As a boy growing up on Earth, Superman realized that he was different from others – he was stronger and faster, etc. But he couldn’t express his superiority, because his Earth dad instilled in him a sense of responsibility to the world, a world which wasn’t ready to learn that there was life elsewhere in the universe. Therefore, insofar as he was able to, he spent a large part of his young life pretending to be weaker that he was. This came with certain social consequences. He was classed as a “weirdo” from elementary school on wards and bullied in high school. This, I suspect, left him with deeper sense of unrest than if had been “popular” during his formative years. And above all, his Earth dad died before his eyes trying to help him to conceal his powers. It’s no surprise then that he developed a great need for answers…What I am? Where am I from? Where am I right now? What is my life task? All this must have run through his mind as often as possible; life for him must have been a terrible riddle. It’s the same existential problem all thinking, feeling people have faced since the “Death of God,” which is more of a sociological truth than a metaphysical claim. Death of God here refers to the point in our recent history where it became rather fashionable for learnt people to see the world through a scientific lens rather than a religious one.

Ever since science exposed certain falsehoods and gave us a new picture of the world, one without magic and superstition, religion, or at least the scientific-magical aspect of it, has been on the decline. With this removal of religious certainty, the thinking person is left with a heavy burden – freedom. We are free to choose ourselves, how we’ll live in the face of certain death – what we’ll aspire to while living. Such freedom comes with extensive responsibility, because to choose one thing means to forego another or others. And if opportunity costs are so burdensome when choosing what to have for lunch, how much more burdensome are they when choosing between ways of life? It is easy to see why some people busy themselves trying to avoid the thoughts and feelings that scream “choose!”

Not so with Superman. To deal with this problem, he went on a truth seeking journey, a mission to find out where he was going and how best to get there. He worked in many different jobs, saw many places, and did many things. In a sense, he became “many different persons in order to become one person.” Finally, he was rewarded with the truth about his history, and in that same moment given a picture of the future he should aspire to, for one only knows his destiny to the extent that one knows his past. In so doing, he became a child, a creator of his own values.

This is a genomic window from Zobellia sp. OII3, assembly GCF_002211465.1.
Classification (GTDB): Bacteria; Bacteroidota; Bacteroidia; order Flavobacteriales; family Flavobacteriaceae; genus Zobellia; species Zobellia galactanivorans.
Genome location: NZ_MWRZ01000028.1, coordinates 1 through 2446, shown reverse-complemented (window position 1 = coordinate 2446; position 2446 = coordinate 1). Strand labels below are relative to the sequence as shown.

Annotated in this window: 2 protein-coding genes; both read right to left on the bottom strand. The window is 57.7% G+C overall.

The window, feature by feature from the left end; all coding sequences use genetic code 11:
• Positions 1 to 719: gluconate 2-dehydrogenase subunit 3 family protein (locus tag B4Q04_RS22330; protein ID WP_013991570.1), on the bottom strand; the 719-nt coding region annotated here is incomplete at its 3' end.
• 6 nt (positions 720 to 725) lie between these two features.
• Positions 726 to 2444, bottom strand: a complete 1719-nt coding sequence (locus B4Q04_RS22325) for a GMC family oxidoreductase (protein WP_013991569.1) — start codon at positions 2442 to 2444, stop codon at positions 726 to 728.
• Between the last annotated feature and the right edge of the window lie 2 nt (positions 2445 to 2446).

Also, something important happened in the scene wherein he met his real father (or the consciousness thereof). He was told that in order to become stronger, he had to continually test his powers. This is also a new theme in the superman universe. In other movies, Superman’s powers came naturally. In this one his skills had to be honed and developed through a mixture of self-discipline, necessity inspired by hardship and the courage to fail and try again. This, of course, is the very core of Nietzschean philosophy, the philosophy of “crescit sub pondere virtus” wherein it is believed that in the school of life, what doesn’t kill one instead makes one stronger. Or the more difficulty one overcomes, the closer one moves to perfection. “He who has climbed the highest heights can laugh at all tragedies, whether real or imagined,” says Nietzsche. His was truly a philosophy of climbing mountains.

Thus, all this traveling, all this searching, all this self-overcoming, allowed the Man of Steel to become what he was – super human. Perhaps, apart from his attachment to his Earth mother, this is why he was so sympathetic to humans. He knew what a human/sentient being could become through continuous effort. He knew that life is Will to Power!

Zod and the others had no such insight. How could they? They weren’t forged from the same steel that Superman was; they weren’t put through his fire, his doubt, his heartbreak. They never knew the difficulty of creating one’s own self and values, the difficulty of developing one’s own censor morum. Theirs was a life of escaping from freedom, of accepting authority, of being slaves – impoverished and bound spirits.

Honestly, I don’t believe that the majority of people in any culture will ever become strong enough to be as free and autonomous as the Man of Steel is, but perhaps I’m wrong, perhaps there’s an age coming when strong humans will be bred in large numbers. Who can say? What is clear is that either one is on the road to becoming a super human or one is a slave. Have you understood me?…Superman versus General Zod.